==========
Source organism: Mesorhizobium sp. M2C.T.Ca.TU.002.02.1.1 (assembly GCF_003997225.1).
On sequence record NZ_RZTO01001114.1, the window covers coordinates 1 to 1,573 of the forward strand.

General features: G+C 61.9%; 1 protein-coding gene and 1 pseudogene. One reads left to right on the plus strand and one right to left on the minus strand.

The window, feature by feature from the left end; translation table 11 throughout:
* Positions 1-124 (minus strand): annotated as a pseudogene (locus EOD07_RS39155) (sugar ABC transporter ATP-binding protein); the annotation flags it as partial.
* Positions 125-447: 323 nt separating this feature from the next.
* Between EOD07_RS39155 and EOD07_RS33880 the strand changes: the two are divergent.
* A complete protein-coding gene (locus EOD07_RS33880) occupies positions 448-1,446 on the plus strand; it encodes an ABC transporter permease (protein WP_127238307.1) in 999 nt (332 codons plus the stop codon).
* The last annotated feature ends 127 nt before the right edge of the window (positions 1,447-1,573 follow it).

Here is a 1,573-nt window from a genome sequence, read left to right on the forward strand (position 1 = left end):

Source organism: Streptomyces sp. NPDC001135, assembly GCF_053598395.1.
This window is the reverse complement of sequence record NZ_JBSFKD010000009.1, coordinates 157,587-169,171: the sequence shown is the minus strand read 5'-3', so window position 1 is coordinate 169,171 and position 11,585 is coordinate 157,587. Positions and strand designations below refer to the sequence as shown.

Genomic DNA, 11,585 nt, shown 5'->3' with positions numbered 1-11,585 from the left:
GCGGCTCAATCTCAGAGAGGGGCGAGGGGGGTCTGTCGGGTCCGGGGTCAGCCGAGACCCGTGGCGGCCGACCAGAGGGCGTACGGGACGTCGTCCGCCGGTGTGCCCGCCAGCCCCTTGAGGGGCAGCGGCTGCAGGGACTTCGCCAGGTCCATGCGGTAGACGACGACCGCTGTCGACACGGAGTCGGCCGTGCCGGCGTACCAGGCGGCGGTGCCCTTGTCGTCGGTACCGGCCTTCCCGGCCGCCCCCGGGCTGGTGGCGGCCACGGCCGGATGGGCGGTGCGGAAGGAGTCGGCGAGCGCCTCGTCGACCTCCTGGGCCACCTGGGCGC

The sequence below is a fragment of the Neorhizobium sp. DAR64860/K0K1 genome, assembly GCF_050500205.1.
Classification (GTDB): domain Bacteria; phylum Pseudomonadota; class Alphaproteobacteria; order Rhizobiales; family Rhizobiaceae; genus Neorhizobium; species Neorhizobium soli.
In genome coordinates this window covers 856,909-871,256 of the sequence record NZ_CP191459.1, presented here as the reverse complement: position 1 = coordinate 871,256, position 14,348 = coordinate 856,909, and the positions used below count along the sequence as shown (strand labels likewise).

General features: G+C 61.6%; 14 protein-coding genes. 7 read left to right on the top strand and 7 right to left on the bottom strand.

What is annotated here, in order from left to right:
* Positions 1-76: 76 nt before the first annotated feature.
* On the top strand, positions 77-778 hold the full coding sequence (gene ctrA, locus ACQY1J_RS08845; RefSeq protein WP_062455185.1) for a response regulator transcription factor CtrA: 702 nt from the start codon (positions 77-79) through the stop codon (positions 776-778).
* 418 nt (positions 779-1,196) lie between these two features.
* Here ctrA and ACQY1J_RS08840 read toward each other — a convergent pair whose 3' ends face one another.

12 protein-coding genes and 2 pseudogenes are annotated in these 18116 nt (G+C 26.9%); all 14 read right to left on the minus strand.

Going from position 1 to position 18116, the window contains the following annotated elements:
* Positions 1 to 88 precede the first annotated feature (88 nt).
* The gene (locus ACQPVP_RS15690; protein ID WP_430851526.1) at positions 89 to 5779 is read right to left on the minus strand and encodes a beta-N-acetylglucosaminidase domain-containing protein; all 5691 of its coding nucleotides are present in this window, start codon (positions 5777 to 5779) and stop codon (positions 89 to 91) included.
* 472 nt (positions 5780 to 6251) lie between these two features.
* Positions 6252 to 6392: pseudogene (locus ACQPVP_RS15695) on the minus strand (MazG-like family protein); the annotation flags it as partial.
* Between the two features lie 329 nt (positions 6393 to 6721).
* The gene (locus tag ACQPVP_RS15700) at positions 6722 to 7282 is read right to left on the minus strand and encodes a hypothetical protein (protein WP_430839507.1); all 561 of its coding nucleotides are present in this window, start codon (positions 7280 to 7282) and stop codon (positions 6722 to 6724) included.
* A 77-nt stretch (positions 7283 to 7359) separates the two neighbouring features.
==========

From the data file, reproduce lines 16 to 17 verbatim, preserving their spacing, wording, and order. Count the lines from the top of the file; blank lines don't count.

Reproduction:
Classification (GTDB): domain Bacteria; phylum Pseudomonadota; class Alphaproteobacteria; order Rhizobiales; family Rhizobiaceae; genus Neorhizobium; species Neorhizobium soli.
In genome coordinates this window covers 856,909-871,256 of the sequence record NZ_CP191459.1, presented here as the reverse complement: position 1 = coordinate 871,256, position 14,348 = coordinate 856,909, and the positions used below count along the sequence as shown (strand labels likewise).